Time to redesign our workplaces for true post-Covid flexibility
NABS Trustee Amanda Pitt shares ways media and advertising companies can build more inclusive cultures to better support their employees’ mental health.
Mental health problems cost the UK economy at least £118bn annually according to a report last year by the Mental Health Foundation and London School of Economics and Political Science.
This cost is equivalent to around 5% of the UK’s GDP, mainly due to the loss of productivity from people struggling with mental health issues.
A prevention-based approach to mental health can, most importantly, help improve someone’s mental wellbeing, but also a company’s productivity, retention and economic performance.
Whilst Mental Health Awareness Week is a timely reminder of the mental wellness, stress and burnout issues that can be fuelled by work, we know that intense pressures are not new to the media industry.
Couple this with job security concerns and the wider economic environment and you have a landscape where agility and resilience are as important to success as talent and hard work.
NABS support, Grow and Explore
In my role as a NABS Trustee, I’ve seen the stark reality of the current mental health crisis. Demand for NABS’ core services has doubled year-on-year, with more than 2,200 people (that’s the audience size of a West End Theatre) needing support in the first quarter of 2023. From this increase calling the support line, staggeringly the majority at 55%, are those with mental health concerns.
In response to this surge, NABS is expanding its shared learning experiences in two key areas.
The first is to broaden its Grow Initiative by including mental wellness issues alongside leadership and management development in workshops.
Secondly, new Explore sessions will include coach-led group discussion sessions. These are designed to help people understand mental wellness issues through collective exploration in a safe space.
The role that NABS plays is of course very much focused on the individual. The key to improving mental health in the workplace is to support companies so that they can make the systemic changes necessary.
This includes transforming their cultures to provide an environment and work experience that supports mental wellness. NABS is also delving deeper on critical topics influencing mental illness with All Ears a community consultation project for the All In Mental Health Action group.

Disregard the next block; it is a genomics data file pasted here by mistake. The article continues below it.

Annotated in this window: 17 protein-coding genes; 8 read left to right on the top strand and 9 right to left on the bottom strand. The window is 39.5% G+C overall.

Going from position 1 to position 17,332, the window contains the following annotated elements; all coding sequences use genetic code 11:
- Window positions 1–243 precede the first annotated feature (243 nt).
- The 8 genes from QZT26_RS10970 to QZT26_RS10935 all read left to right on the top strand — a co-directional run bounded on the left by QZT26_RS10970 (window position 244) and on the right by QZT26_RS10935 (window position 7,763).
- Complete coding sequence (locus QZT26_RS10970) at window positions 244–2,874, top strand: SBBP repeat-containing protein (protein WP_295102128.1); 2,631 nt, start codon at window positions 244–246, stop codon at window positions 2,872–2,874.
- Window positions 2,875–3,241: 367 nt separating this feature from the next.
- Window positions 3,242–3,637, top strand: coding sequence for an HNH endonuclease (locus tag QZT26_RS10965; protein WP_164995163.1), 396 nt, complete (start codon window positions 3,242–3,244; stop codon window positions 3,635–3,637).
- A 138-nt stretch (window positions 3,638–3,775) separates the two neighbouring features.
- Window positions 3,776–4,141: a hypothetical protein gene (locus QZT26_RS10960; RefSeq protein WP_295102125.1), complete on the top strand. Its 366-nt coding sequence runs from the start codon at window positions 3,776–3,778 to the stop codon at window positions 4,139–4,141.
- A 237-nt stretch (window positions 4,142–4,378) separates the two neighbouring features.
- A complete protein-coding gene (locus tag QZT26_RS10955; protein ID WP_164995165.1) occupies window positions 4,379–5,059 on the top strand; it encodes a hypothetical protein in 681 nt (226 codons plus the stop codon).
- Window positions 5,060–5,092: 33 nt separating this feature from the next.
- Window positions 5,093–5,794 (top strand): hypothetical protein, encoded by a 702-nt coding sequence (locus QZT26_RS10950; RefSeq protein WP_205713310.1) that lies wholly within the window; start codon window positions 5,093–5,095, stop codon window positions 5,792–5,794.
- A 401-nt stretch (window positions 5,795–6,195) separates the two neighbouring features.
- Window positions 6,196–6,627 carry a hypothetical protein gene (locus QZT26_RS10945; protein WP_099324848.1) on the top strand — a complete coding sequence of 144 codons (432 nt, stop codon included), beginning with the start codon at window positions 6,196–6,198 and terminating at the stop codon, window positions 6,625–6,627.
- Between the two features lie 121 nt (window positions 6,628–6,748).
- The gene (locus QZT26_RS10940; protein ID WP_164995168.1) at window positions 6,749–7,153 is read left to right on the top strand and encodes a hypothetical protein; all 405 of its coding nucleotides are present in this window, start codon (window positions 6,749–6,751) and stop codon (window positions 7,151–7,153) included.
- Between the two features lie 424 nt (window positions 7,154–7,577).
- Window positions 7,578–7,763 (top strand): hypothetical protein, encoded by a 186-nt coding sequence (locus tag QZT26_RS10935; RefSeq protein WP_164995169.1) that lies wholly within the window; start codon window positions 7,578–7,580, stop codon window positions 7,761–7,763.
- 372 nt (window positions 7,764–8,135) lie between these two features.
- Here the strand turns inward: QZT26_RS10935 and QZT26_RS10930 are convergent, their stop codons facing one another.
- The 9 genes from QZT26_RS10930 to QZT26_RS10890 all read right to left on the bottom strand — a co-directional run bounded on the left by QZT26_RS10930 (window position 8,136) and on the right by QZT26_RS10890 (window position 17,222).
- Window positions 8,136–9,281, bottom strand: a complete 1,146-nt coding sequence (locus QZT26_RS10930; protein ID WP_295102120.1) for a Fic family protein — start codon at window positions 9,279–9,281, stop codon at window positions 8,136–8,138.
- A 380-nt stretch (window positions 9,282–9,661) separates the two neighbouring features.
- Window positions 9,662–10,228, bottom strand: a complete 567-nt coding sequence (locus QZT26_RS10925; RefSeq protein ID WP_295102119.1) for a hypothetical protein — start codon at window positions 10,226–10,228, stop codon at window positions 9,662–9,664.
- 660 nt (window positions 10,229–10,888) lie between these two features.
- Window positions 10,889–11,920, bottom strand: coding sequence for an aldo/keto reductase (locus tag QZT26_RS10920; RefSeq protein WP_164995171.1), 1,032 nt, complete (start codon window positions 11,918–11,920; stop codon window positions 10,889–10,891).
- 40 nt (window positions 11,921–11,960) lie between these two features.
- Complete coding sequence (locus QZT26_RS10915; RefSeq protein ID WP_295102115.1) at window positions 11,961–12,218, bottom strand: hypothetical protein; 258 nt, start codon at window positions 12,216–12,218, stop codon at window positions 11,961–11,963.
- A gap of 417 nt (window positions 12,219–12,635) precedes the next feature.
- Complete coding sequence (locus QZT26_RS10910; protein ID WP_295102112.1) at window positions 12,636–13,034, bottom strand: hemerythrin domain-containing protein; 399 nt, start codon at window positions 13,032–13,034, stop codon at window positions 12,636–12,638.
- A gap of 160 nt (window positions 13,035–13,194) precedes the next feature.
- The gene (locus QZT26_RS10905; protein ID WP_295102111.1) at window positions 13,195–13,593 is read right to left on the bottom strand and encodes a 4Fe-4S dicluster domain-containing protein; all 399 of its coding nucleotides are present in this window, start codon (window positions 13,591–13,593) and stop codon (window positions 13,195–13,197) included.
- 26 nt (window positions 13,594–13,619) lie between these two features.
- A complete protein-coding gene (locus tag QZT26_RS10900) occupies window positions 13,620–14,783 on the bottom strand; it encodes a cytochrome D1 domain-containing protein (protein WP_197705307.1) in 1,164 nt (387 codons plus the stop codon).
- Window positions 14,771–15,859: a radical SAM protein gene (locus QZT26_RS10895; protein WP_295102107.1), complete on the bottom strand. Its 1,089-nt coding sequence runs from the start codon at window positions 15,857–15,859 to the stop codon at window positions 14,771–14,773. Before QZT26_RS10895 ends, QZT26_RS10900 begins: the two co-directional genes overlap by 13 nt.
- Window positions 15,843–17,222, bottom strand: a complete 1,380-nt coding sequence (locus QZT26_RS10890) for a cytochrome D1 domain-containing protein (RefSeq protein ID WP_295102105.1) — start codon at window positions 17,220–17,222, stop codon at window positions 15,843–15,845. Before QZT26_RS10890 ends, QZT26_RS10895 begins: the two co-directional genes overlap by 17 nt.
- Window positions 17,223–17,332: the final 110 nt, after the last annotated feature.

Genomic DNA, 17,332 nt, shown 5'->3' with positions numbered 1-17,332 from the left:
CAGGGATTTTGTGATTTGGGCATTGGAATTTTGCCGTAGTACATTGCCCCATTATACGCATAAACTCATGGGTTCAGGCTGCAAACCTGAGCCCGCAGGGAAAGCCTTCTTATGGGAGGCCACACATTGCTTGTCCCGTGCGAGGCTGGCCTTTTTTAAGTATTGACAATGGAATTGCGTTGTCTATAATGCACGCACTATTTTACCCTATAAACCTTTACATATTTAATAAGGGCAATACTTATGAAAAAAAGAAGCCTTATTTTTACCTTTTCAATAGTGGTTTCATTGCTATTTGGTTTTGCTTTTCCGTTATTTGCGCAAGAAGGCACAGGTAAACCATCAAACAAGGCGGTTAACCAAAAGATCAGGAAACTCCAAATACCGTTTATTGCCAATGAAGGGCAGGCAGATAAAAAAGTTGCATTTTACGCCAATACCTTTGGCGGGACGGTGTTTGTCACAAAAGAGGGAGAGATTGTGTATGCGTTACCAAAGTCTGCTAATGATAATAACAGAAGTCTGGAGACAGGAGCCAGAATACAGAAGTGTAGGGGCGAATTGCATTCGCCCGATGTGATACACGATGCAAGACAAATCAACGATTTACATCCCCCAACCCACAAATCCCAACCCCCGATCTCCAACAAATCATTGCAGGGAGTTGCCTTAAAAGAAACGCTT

This change can only be driven by leaders who have the commitment and vision to build workplace cultures based on trust and inclusivity. One such trailblazer is the newly-elected IPA president and GroupM CEO Josh Krichefski.
He recently announced his ‘People First’ agenda, where one of the three key tenets is “Opening Minds” and includes the goal to “Look after the wellbeing of everyone working in the ad agency business by focusing on and supporting initiatives that promote positive mental health.”
Additionally Chris Dunne, head of marketing for commercial TV marketing body Thinkbox, as well as one of The Media Leader’s Future 100 Club Leaders, won the inaugural pitch competition with his manifesto — calling for action from employers to “actively demonstrate to the people in your organisation that you care about their wellbeing, not only as an organisation, but as a human being.”
Inclusive cultures are key
Post-Covid, there is an opportunity to recalibrate and redesign work to provide a wide range of flexible options, from hybrid and remote working to four-day-week models. This gives people the freedom to make work choices that best accommodate their lifestyles and personal needs.
At the same time, for many people there are still legacy issues to be resolved from extensive homeworking during the pandemic and the associated psychological and emotional challenges.
As an example, some younger people are still finding it difficult to re-integrate socially with their peers in the office. This is a great opportunity for employers to invest in helping them to re-engage with the social and collegiate side to work.
Whilst we can’t always make someone’s personal difficulties disappear or change the macro trends, we can build inclusive workplace cultures where people feel trusted, safe and valued.
Therefore, there’s a lot that employers can do when it comes to supporting the mental health of our most important asset, our people, by creating an environment where everyone can be their true self and ensuring we are embedding mental health within the culture.
There are many useful resources available, to name a few, such as IPA, NABS, Mental Health at Work (MHAW), and their Mental Health at Work Commitment (MHAWC)
Employers play a critical role
Mental health illnesses cannot be seen like a physical illness. Although many of us have experienced directly or indirectly the effects, it’s harder to spot.
I have personally experienced mental health illness within my parents, my own family now, and my children. Above and beyond showing we care about someone as one human being to another, Mental Health Awareness Week is a timely reminder that we must continue to build upon and improve the support available, and that employers have a critical role to play too.
Amanda Pitt is a partner at global executive search firm Kingsley Gate and a NABS Trustee.